7 MARCH 1835, Page 20


Tint week has been distinguished by the commencement of two literary undertakings, both of which deserve high encouragement for the spirit that prompted them, the value of the works them- selves, and the amusement they will afford. We allude to Bo. welts Life of Johnson,by MURRAY; and to the Life, Letters, and Poems of Cott-per,by SAUNDERS and OTLEY. Though the genius, writings, character, and career of JOHNSON and COWPER, were so totally different as to defy comparison, yet to the lover of biogra- phy (and who is not a lover of a mode of composition which comes pore immediately home to our common sympathies than any

other ?) they afford many points which possess a community of in- terest. Both were afflicted with a constitutional melancholy that embittered their life, and more or less clouded their reason. In e ci case the mania turned upon religion—infusing doubt anti (tie id into the stern and practical intellect of JOHNSON, over- wh !liming the sensitively delicate mind of COWPER with despair. No.., by a peculiar concurrence of circumstances, are the events in the lives of these men unknown, or the workings of their inmost thoughts concealed, or even their very mental infirmities hidden from us in mere conjecture or vague generality. They fell upon a prying age, and their celebrity attracted its notice: the fame and conversational powers of JOHNSON excited the attention of a polished and observing circle, and the evangelism of COWPER drew as much regard from the members of the religious sectim with which he mixed. Yet all this would not have lel to a com- plete biography, had the men been less reserved . but it was the fate of JOHNSON to pour out his soul in talk, which BOSWELL and others gathered up; whilst COWPER exhibited himself iti delightful epistles, which his friends happily preserved. The result is the perfect reflection of two minds, which the philosopher may study for improvement, and the most heedless for pleasure.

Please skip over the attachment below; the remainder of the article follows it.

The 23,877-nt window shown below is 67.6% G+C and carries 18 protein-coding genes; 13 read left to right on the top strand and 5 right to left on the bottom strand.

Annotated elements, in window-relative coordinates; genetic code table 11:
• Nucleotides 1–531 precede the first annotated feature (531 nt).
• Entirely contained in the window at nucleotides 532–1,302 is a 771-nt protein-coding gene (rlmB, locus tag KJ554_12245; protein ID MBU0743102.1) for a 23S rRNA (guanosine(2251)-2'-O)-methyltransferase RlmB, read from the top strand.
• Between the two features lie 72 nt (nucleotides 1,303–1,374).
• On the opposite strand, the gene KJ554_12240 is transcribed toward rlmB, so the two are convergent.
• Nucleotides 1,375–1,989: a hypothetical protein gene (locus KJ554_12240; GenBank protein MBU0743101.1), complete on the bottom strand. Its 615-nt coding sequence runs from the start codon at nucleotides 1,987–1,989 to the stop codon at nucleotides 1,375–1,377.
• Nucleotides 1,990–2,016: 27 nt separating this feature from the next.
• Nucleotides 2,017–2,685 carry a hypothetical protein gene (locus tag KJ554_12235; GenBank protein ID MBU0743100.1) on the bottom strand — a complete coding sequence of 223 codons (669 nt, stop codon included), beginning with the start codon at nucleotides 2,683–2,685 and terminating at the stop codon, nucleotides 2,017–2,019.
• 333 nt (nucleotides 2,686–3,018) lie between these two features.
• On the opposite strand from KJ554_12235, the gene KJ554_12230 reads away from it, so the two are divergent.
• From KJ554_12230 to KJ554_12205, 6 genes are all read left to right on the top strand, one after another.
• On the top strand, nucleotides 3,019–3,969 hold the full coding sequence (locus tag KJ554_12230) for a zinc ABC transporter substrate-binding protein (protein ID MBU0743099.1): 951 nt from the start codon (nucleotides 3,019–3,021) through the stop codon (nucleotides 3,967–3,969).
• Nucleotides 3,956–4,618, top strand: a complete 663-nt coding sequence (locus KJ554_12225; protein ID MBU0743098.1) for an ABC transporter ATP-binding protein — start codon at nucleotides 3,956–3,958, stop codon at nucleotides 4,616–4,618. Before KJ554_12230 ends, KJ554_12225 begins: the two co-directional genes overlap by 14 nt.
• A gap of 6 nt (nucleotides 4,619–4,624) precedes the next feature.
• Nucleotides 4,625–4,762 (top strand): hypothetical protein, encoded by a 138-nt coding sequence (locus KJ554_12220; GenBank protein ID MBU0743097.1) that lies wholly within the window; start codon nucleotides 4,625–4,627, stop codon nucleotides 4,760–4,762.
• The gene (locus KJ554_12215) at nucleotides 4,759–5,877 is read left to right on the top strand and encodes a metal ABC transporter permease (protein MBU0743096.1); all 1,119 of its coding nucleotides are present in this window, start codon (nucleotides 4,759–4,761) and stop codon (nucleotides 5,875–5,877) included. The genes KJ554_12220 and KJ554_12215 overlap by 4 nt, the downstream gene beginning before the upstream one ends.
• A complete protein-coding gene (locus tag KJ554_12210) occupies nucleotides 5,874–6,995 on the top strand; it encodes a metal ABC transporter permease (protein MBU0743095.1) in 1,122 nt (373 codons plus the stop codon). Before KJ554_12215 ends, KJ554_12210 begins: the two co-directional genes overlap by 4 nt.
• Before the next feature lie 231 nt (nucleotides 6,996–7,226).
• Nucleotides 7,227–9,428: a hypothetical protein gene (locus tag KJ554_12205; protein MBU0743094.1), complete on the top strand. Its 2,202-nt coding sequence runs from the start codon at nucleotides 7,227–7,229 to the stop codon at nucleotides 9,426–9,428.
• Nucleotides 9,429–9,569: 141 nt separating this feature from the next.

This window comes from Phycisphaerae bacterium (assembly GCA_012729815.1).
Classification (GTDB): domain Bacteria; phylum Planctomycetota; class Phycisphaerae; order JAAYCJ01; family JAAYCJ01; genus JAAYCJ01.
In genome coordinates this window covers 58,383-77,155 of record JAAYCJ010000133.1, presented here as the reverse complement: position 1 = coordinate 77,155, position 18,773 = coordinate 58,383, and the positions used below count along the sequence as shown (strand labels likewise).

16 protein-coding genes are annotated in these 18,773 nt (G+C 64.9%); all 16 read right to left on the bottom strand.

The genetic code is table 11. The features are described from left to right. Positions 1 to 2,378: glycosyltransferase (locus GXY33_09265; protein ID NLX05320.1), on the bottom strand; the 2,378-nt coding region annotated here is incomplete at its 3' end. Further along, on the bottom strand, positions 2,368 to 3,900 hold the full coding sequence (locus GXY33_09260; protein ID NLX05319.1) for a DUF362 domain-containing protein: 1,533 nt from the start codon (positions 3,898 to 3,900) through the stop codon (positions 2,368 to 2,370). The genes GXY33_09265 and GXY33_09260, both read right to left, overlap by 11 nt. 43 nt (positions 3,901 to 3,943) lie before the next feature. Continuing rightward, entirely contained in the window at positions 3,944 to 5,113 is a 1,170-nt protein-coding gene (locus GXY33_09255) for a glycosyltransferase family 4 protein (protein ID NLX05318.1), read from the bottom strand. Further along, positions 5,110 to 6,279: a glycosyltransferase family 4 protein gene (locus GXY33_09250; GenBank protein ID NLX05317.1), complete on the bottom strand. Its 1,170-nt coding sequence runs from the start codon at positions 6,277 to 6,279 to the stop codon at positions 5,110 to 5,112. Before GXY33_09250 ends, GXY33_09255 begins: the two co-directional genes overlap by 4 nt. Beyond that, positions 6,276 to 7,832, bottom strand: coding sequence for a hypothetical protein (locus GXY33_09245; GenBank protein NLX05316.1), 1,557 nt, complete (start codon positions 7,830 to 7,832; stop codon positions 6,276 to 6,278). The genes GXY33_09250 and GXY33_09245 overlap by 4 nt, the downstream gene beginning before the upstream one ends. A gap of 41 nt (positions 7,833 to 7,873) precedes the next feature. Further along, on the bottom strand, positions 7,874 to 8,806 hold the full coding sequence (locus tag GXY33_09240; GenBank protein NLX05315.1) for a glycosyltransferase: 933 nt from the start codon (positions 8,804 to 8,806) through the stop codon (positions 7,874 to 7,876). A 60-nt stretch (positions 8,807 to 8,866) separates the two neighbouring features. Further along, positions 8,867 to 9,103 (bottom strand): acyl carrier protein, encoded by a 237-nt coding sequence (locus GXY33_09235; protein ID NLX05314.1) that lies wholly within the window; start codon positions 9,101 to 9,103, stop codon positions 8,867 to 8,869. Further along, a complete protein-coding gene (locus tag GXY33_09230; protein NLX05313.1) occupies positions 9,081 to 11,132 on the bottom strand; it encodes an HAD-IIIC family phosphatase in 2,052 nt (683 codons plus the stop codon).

On its first announcement, we stated the scope and objects of Mr. MURRAY'S Life of Johnson. The text of the First Volume brings down the Life to the hero's forty-fourth year (1753), and closes with the account of the nocturnal festivity held to celebrate the birth of Mrs. LENOX'S first (literary) child, when JOHNSON stuck the " magnificent hot apple-pie" witii bay-leaves, and the club loft not the Devil tavern till eight in the morning. Our reacquaintance with the work only confirms the opinion we for- merly pronounced, that it is one of the most readable of books. Every page has entertainment of one kind or another, from the Preface, where BoswEnn exhibits his characteristic vanity, to the Appendix, which contains the scarce fragment of JOHNSON'S autobiography, with its second-hand account of his babyhood, the touching reminiscences of his mother and his boyish home, and the narrative of' the books he read at school, the authors who were difficult, and the" lessons which gave us trouble."

The new edition of COWPER is edited by the Reverend T. S. GRIMSHAWE. We have not read enough to pronounce upon his competency for the task. His plan is to take the biography of HAYLEY for a basis, revise or alter it where he deems it neces- sary in order to exhibit more distinctly the religious character of COWPER, and to interweave under their proper dates all the letters of the poet, many of which HAYLEY rejected, and some of which he never saw. This, indeed, besides its external elegance, is the distinguishing characteristic of the new edition—it will be more complete than any other can be; for it will contain much that is copyright, and some things published for the first time.